I was so fortunate to be selected to receive this book through Goodreads First Reads program. I received the Advanced Reader's Edition of the book. ThI was so fortunate to be selected to receive this book through Goodreads First Reads program. I received the Advanced Reader's Edition of the book. The publication date of A Young Wife will be June 14.
Minke is just fifteen years old when she is hired to care for Elisabeth van Aisma, a wealthy woman who is dying. The arrangement is made between her parents, who live in a small town in the Netherlands, and Elisabeth's husband Sander. Once naive Minke meets Sander her life will never be the same.
After Elisabeth's death, Sander proposes marriage to Minke. Despite their age difference and the questionable circumstances of Elisabeth's death, Minke agrees. Very shortly thereafter, the two set sail for Comodoro Rivadavia. Although she loves Sander, Minke learns eventually that her husband has many secrets. These secrets ultimately tear her life apart, causing her to lose her first-born son Zef in a mysterious kidnapping and uproot their lives.
I find this review a bit difficult to write because I don't want to reveal any spoilers and the plot contains a lot of twists and turns which will keep you guessing at which characters can be trusted and where the story will take you. I couldn't stop turning the pages, wanting to find out what happens next.
Minke is an endearing character who you will want to root for. When we are first introduced to her she is quite naive, but she has great spirit and a quiet strength which develops even more as she moves from one adventure to the next. As we read of Minke's adventures, from Amsterdam to Comodoro Rivadavia to New York City, we are there with her - breathing in the crisp sea air on the Frisia as it crosses the ocean, feeling the ground shake beneath our feet as the gauchos gallop across the pampas, fearing the watchers at Ellis Island will turn you away and your long journey will have been for naught. I found A Young Wife to be a very enjoyable read, one that I could barely put down. This is a book that I definitely will be recommending. ...more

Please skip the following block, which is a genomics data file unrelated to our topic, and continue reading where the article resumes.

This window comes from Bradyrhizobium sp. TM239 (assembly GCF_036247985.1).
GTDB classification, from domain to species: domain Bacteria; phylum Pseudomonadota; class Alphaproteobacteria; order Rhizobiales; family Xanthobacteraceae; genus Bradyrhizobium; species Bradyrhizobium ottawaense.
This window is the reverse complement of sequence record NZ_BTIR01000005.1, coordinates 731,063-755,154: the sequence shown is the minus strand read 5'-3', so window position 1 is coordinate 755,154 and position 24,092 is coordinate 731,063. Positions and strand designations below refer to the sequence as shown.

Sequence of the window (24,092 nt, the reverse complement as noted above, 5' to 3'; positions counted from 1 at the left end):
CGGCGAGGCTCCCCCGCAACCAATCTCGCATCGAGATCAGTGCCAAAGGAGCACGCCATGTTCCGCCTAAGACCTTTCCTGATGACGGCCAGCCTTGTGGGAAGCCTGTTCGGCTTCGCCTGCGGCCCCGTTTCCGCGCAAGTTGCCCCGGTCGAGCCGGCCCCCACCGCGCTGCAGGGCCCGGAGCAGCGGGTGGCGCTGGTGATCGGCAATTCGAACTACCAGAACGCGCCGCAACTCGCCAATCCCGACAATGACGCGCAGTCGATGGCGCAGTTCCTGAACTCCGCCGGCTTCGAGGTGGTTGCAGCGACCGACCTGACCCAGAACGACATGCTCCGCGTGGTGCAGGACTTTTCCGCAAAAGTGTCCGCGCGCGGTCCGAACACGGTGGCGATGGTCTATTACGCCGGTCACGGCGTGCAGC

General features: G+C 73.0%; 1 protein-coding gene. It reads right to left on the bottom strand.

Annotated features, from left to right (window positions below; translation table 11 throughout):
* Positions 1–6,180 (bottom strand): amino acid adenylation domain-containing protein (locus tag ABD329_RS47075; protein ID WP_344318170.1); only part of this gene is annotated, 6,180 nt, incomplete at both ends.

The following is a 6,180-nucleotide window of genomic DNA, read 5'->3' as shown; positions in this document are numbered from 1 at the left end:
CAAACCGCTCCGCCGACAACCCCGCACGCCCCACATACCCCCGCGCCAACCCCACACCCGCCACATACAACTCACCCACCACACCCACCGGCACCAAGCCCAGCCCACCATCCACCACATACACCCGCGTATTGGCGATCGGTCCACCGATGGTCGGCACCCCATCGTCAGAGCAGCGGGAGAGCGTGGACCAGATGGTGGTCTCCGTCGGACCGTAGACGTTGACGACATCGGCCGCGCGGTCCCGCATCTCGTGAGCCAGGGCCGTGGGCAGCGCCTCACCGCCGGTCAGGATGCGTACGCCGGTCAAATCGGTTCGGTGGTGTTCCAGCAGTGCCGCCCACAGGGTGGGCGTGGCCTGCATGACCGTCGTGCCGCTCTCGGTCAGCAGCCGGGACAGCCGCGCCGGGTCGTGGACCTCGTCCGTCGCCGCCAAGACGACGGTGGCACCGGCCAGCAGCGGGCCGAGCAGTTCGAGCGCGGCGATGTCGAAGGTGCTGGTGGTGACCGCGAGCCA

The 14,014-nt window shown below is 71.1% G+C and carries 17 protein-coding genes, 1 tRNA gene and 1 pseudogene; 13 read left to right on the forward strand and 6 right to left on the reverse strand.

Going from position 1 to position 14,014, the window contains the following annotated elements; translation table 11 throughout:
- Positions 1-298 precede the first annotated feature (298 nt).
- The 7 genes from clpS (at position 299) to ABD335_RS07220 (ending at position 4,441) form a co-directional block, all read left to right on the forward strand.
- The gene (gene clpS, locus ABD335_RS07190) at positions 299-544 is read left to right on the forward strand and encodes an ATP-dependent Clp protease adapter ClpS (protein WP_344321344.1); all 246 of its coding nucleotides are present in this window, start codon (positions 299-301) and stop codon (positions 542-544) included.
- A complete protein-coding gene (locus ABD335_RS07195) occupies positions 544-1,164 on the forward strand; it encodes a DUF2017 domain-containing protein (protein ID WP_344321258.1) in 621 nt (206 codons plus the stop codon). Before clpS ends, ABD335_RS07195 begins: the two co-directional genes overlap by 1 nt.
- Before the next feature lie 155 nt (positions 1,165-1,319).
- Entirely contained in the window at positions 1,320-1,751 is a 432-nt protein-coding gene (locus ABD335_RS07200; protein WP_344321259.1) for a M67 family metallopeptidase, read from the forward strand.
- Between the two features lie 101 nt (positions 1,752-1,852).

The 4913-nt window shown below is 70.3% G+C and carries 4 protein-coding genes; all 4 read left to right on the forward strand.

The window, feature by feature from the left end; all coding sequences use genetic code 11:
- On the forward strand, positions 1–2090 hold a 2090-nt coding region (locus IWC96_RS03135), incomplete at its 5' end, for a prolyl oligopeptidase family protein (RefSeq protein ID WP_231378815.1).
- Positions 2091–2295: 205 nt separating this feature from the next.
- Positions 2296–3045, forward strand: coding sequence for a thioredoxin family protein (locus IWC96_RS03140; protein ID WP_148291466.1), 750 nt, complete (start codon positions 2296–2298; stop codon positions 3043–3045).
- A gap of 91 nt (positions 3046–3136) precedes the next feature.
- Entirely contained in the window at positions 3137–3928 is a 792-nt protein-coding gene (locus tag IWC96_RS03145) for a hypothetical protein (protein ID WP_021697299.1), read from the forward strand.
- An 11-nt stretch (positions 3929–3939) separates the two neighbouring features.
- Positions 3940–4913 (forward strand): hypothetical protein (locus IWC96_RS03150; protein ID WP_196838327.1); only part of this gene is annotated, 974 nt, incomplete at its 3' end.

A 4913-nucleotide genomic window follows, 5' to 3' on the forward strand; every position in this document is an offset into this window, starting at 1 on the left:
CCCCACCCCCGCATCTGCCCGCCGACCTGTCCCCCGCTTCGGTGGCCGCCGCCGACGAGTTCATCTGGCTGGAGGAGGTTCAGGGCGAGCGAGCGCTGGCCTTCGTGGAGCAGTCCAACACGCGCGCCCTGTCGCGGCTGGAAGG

I'm surprised that I had never read any of Lois Lowry's books prior to this. I decided it was time to change that after seeing the reviews that she reI'm surprised that I had never read any of Lois Lowry's books prior to this. I decided it was time to change that after seeing the reviews that she received. The reviews are well deserved. Although this book is is intended for younger readers, I learned from it. I was not aware of the lengths that the Danes went to to protect the Jews, helping nearly the entire Jewish population (nearly 7,000 people) to flee from the Nazis. Number the Stars tells the story of a family that was part of the Resistance. Putting their own lives at risk, they help in smuggling Jewish residents out of Denmark on fishing boats to the safety of an unoccupied Sweden. This would be a wonderful book to introduce the heavy topics of WWII to children. Although there is certainly sadness in the book, it has a lot of hope and focuses primarily on the bravery and humanity that people demonstrated. I would not hesitate to let my 10-year-old daughter read this book. In fact, I will be encouraging her to do so.
"...and I want you all to remember - that you must not dream yourselves back to the times before the war, but the dream for you all, young and old, must be to create an ideal of human decency, and not a narrow-minded and prejudiced one." ...more